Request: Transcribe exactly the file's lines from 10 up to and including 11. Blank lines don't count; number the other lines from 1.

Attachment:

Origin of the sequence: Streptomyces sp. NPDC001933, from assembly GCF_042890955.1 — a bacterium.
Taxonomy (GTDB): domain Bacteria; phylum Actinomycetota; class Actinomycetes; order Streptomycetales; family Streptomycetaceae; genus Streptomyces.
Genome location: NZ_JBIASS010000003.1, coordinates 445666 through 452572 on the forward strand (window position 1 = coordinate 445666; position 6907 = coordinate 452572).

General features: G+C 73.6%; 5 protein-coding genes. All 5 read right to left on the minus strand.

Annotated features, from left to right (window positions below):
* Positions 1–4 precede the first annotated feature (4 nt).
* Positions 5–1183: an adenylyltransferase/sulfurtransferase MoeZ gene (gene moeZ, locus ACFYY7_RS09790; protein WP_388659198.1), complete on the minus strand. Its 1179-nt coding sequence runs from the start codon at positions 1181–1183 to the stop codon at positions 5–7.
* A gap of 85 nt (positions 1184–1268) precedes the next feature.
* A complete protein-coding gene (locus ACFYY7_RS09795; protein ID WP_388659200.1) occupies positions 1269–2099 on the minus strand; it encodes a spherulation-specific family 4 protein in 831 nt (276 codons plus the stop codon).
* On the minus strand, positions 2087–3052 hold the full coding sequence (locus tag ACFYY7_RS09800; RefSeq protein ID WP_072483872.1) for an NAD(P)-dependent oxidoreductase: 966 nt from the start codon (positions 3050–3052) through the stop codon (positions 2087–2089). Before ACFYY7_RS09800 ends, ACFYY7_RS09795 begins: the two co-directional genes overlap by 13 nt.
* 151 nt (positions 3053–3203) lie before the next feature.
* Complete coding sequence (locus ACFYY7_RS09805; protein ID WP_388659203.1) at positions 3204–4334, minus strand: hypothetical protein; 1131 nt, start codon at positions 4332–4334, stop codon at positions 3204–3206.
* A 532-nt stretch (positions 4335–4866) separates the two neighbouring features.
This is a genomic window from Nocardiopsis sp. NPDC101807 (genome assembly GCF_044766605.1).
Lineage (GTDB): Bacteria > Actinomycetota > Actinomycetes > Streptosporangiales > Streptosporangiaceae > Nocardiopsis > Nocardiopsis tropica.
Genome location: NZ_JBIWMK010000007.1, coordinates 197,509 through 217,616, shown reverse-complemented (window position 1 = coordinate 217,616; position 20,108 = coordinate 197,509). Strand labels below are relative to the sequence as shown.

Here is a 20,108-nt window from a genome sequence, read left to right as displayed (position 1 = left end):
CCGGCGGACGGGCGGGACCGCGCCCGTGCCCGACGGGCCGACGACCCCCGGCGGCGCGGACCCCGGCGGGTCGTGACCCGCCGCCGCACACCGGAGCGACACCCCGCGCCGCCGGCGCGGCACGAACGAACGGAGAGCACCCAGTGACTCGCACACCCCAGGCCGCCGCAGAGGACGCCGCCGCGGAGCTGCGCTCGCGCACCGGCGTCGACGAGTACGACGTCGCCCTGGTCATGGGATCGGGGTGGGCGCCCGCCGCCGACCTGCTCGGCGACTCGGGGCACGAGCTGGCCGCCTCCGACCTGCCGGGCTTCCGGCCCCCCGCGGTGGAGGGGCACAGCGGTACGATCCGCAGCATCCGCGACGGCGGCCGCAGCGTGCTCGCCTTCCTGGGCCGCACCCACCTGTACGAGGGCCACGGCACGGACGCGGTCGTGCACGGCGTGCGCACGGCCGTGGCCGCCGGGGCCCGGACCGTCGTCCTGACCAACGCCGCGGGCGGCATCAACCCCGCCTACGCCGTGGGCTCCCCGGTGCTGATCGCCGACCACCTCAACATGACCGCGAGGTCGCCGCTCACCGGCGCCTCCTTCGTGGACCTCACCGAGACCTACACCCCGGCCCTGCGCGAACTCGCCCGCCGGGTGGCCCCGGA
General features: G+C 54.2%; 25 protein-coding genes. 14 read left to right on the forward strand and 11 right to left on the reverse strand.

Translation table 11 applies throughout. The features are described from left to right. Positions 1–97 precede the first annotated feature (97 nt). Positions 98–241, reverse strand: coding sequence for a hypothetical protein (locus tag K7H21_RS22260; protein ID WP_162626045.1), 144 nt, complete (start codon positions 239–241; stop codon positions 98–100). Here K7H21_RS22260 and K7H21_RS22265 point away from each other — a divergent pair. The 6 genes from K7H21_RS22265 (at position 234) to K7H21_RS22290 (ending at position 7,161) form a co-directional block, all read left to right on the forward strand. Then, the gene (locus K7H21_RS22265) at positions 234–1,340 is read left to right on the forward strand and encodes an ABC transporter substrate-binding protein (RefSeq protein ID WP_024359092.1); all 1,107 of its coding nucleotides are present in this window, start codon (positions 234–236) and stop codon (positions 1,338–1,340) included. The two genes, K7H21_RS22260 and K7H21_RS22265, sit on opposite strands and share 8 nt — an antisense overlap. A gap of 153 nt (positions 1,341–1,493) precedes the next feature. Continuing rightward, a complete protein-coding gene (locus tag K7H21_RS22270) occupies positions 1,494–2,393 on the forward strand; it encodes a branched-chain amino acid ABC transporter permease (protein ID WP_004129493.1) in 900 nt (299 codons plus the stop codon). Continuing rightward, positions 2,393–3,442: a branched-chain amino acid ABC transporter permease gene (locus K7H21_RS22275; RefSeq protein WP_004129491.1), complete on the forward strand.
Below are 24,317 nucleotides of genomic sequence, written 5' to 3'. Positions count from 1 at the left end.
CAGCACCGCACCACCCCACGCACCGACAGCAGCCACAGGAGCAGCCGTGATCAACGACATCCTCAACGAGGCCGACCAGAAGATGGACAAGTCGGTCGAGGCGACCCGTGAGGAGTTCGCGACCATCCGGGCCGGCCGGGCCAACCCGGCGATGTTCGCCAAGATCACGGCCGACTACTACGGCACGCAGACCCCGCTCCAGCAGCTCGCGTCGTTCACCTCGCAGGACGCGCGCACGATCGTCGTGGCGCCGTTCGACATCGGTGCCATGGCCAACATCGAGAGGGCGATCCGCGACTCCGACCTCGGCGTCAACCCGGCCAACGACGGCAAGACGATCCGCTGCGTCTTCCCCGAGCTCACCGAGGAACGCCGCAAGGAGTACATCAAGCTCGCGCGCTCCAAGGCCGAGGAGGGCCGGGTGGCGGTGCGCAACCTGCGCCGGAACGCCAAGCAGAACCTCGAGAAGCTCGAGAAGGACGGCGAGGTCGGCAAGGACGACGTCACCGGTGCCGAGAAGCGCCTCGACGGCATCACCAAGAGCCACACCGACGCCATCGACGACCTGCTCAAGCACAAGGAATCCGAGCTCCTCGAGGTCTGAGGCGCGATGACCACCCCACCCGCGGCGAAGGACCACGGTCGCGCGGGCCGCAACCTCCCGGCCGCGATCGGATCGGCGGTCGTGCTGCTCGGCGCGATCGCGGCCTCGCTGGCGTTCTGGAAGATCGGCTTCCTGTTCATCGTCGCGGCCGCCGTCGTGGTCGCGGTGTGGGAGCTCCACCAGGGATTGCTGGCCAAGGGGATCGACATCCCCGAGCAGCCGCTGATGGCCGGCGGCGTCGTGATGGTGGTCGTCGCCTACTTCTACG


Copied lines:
* On the minus strand, positions 2087–3052 hold the full coding sequence (locus tag ACFYY7_RS09800; RefSeq protein ID WP_072483872.1) for an NAD(P)-dependent oxidoreductase: 966 nt from the start codon (positions 3050–3052) through the stop codon (positions 2087–2089). Before ACFYY7_RS09800 ends, ACFYY7_RS09795 begins: the two co-directional genes overlap by 13 nt.
* 151 nt (positions 3053–3203) lie before the next feature.